Four years ago, Ralph Nader justified his third-party campaign on the grounds that the two parties represented nothing more than “Tweedledum and Tweedledee.” As Americans die by the thousand in Iraq, the budget deficit explodes thanks to a tax cut targeting the wealthiest 1 percent of Americans, the Justice Department demands women’s private medical records from abortion clinics, and polluters are given carte blanche to despoil the earth and poison our children, the devastating evidence of Nader’s myopia is everywhere around us.
Recall also that four years ago, Nader professed to want to help build the Green Party into a genuinely progressive alternative to what he termed the corporate-dominated “duopoly.” But Nader was no more truthful about his commitment to party-building than George W. Bush was when he decried “nation-building.” Today, Nader’s party allies consist mainly of the motley far-right collection of Republicans who fund his campaign and collect his signatures, and the remains of the nativist Reform Party, late of Pat Buchanan’s presidential campaign.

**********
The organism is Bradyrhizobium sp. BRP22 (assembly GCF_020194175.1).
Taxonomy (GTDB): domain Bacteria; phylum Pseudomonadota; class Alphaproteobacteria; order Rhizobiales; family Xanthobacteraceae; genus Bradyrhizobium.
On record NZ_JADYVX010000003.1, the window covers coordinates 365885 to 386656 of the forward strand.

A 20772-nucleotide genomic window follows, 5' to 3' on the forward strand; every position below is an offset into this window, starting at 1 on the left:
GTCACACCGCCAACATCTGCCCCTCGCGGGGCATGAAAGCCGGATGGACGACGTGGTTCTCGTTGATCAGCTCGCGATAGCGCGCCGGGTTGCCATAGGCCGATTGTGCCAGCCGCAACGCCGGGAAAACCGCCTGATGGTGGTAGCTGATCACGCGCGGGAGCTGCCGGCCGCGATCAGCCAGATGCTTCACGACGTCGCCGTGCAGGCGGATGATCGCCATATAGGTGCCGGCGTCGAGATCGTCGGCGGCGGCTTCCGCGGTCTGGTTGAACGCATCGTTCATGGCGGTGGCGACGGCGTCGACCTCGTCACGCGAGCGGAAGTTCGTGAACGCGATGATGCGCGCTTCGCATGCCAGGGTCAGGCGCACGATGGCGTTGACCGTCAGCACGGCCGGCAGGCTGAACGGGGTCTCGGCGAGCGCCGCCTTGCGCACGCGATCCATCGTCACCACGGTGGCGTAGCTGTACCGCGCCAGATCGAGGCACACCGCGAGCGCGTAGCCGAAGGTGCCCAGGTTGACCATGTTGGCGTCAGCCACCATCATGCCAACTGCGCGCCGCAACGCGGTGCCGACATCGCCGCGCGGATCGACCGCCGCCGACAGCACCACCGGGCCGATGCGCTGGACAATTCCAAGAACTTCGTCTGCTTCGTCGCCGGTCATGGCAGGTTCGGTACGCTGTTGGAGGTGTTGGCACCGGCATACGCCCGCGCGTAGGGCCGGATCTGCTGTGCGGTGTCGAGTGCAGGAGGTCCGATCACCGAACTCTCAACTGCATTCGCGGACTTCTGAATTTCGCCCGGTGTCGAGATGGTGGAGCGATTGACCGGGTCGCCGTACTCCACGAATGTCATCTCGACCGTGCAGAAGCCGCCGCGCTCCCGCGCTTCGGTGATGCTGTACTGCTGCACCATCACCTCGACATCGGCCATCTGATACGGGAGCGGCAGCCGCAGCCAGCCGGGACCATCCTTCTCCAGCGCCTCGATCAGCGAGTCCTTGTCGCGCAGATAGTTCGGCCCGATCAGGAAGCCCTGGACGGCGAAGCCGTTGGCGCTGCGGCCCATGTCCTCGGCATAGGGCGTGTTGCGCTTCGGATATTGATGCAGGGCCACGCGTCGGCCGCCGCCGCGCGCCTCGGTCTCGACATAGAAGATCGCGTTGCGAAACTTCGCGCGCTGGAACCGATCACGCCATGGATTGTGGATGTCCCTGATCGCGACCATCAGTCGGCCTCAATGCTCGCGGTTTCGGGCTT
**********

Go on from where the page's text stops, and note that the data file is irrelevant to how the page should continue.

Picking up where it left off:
It’s true that Nader once represented an important progressive voice in American politics; then again, so did Norman Podhoretz, David Horowitz and Christopher Hitchens. While Nader continues to employ the same rhetoric as before, this speaks merely to his personal self-delusion and shameless demagoguery. He also appears to be a rather brazen liar. “We have not been accepting signatures obtained through organized Republican Party efforts in the three or four states where we have learned of such activity,” he insisted in a September Washington Post op-ed. In fact, as the Detroit Free Press reported a day earlier, 45,000 of the 50,500 petition signatures submitted on Nader’s behalf in Michigan were indeed submitted by Republicans. (Meanwhile, in Florida, Nader’s ballot access lawyer is one Kenneth Sukhia, who just happened to represent Bush in that state’s 2000 recount.)